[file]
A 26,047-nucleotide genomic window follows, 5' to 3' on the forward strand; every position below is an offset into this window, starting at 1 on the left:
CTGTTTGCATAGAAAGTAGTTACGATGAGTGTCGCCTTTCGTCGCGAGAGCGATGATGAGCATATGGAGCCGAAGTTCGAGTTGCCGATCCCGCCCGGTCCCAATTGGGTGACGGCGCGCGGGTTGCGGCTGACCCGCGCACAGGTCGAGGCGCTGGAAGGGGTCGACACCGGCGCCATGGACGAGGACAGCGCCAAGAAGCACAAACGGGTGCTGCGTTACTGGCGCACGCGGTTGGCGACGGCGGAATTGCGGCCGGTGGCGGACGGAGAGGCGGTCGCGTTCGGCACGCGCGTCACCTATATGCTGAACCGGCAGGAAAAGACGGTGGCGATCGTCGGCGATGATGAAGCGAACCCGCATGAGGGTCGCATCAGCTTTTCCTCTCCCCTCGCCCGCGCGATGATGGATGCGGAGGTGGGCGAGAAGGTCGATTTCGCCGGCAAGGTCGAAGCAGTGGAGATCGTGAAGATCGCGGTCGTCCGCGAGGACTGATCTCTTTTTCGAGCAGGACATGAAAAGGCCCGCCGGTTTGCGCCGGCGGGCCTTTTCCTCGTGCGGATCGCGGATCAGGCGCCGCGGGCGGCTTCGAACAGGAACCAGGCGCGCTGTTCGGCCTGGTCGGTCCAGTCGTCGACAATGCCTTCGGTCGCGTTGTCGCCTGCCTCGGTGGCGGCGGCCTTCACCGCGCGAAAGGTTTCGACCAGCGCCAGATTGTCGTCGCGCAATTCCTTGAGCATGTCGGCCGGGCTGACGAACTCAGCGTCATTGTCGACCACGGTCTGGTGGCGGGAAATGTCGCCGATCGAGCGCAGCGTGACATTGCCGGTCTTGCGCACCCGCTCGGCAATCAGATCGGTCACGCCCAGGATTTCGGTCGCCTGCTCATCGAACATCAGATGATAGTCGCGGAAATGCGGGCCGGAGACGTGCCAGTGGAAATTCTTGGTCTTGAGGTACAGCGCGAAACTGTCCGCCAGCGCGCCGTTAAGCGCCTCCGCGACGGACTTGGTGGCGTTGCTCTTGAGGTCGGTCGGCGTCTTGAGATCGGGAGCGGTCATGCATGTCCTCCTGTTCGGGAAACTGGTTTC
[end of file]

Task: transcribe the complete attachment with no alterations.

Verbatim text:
A 26,047-nucleotide genomic window follows, 5' to 3' on the forward strand; every position below is an offset into this window, starting at 1 on the left:
CTGTTTGCATAGAAAGTAGTTACGATGAGTGTCGCCTTTCGTCGCGAGAGCGATGATGAGCATATGGAGCCGAAGTTCGAGTTGCCGATCCCGCCCGGTCCCAATTGGGTGACGGCGCGCGGGTTGCGGCTGACCCGCGCACAGGTCGAGGCGCTGGAAGGGGTCGACACCGGCGCCATGGACGAGGACAGCGCCAAGAAGCACAAACGGGTGCTGCGTTACTGGCGCACGCGGTTGGCGACGGCGGAATTGCGGCCGGTGGCGGACGGAGAGGCGGTCGCGTTCGGCACGCGCGTCACCTATATGCTGAACCGGCAGGAAAAGACGGTGGCGATCGTCGGCGATGATGAAGCGAACCCGCATGAGGGTCGCATCAGCTTTTCCTCTCCCCTCGCCCGCGCGATGATGGATGCGGAGGTGGGCGAGAAGGTCGATTTCGCCGGCAAGGTCGAAGCAGTGGAGATCGTGAAGATCGCGGTCGTCCGCGAGGACTGATCTCTTTTTCGAGCAGGACATGAAAAGGCCCGCCGGTTTGCGCCGGCGGGCCTTTTCCTCGTGCGGATCGCGGATCAGGCGCCGCGGGCGGCTTCGAACAGGAACCAGGCGCGCTGTTCGGCCTGGTCGGTCCAGTCGTCGACAATGCCTTCGGTCGCGTTGTCGCCTGCCTCGGTGGCGGCGGCCTTCACCGCGCGAAAGGTTTCGACCAGCGCCAGATTGTCGTCGCGCAATTCCTTGAGCATGTCGGCCGGGCTGACGAACTCAGCGTCATTGTCGACCACGGTCTGGTGGCGGGAAATGTCGCCGATCGAGCGCAGCGTGACATTGCCGGTCTTGCGCACCCGCTCGGCAATCAGATCGGTCACGCCCAGGATTTCGGTCGCCTGCTCATCGAACATCAGATGATAGTCGCGGAAATGCGGGCCGGAGACGTGCCAGTGGAAATTCTTGGTCTTGAGGTACAGCGCGAAACTGTCCGCCAGCGCGCCGTTAAGCGCCTCCGCGACGGACTTGGTGGCGTTGCTCTTGAGGTCGGTCGGCGTCTTGAGATCGGGAGCGGTCATGCATGTCCTCCTGTTCGGGAAACTGGTTTC